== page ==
So you were thinking about this long before deciding to attend NYU.
Well, I knew that the only way my parents would be okay with me going to New York was if college was part of the equation. As soon as I hit 15, I started calling NYU’s admissions office. I literally stalked the Director of Admissions. [Laughs] “How do I get in? What do I have to do?”
I admire that kind of tenacity.
I was extremely proactive about this. I applied for Early Decision. I actually secured the first slot on the first day of auditions. I got on a plane two days after my 18th birthday and made it out here.
Was New York everything you thought it would be?
For the most part, but there’s obviously a romantic concept of the city that doesn’t necessarily match up with reality. New York in 2000 wasn’t exactly New York in 1955 or whatever. I just knew that I wanted to come here, but didn’t have a frame of reference when it comes to living in a big city. It takes a while to come out of your shell and figure out how this whole thing works. Where are the places to go? What are the things to do? Where do these particular things happen? Stuff like that. After a few years, I was able to find my people and the places that I liked.
How did you land your first agent while still in school?
I took this class taught by a casting director named Todd Thaler. I was the lead in Spring Awakening, the play, in my senior year at NYU. My first agent came to see that on a fluke. He was planning on seeing another play, but when that fell through, he came to see this. His agency signed me before I finished school. They later dropped me and I didn’t have representation for about a year, but the casting directors who liked me kept bringing me in and I booked a lead in a movie. Then I signed with a different agency before going back to my original agent and I’ve been with him ever since.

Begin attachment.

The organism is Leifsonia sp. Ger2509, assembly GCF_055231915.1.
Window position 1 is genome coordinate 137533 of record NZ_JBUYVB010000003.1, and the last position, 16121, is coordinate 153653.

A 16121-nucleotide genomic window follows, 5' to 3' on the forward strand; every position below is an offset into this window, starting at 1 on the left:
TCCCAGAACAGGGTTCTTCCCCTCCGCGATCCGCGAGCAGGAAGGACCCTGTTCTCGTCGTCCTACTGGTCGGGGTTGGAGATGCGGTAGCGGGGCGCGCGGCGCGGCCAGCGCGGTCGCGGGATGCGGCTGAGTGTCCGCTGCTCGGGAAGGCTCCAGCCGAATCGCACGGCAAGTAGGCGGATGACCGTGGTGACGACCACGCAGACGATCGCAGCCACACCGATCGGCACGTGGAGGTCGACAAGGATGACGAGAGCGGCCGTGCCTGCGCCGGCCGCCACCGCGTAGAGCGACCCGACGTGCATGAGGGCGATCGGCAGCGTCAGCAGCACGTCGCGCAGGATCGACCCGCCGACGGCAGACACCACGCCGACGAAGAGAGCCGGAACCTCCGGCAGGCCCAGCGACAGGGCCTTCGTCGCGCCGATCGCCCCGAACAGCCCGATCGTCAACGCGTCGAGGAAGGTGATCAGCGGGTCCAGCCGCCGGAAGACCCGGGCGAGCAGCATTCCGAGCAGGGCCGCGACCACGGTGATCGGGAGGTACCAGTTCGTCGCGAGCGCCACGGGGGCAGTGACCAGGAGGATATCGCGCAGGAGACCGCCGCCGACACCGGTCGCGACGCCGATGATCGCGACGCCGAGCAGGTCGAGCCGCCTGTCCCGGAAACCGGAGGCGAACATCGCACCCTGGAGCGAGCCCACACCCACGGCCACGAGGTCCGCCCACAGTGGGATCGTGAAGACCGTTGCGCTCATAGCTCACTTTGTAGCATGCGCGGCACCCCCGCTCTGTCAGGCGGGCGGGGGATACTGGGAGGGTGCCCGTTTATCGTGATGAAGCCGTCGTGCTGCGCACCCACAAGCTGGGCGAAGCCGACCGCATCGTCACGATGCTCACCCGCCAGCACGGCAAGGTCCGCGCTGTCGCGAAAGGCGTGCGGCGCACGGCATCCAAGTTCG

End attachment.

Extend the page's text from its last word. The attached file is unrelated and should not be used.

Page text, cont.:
Lots of shuffling around, which I guess isn’t uncommon. How has your perception on acting changed over the years?
You grow up watching these great actors and reading about their process, which makes you think that it’s all about the art and getting into character. The more you do it yourself, you come to realize how rare that is. Getting a part that you can really sink your teeth into is a pretty rare occurrence. Even when you get a meaty part, the chances that you’re going to get the time to properly prepare for it is pretty slim. It’s like, “We saw you on Thursday and you’re starting on Monday. We’re rewriting the script, so you’ll get the revisions on Sunday night. This actor was late today, so there’s no time to rehearse.” The pace is much quicker and the process not as romantic as you’d like, which is fine. You learn to adjust and roll with it. The vagaries of the business is brutal. Normally, so little about casting has to do with talent or an individual’s appropriateness for a role. A lot of casting has to do with levels of fame, PR, politics, and connections. That’s a hard pill to swallow when you’re young. Thankfully, your skin gets thicker as you go along and there are those times when things do work in your favor. You have to trudge through a lot of bullshit.
I guess it’s better to accept the reality of things right away.
Totally. If I were to go and talk to aspiring college students, I would tell them that 90% of the time it’s going to suck.
You’re friends with Brady Corbet. He seems so adamant about working with auteurs whenever possible, even if that means he’s broke for awhile. Yet, we all need to pay rent.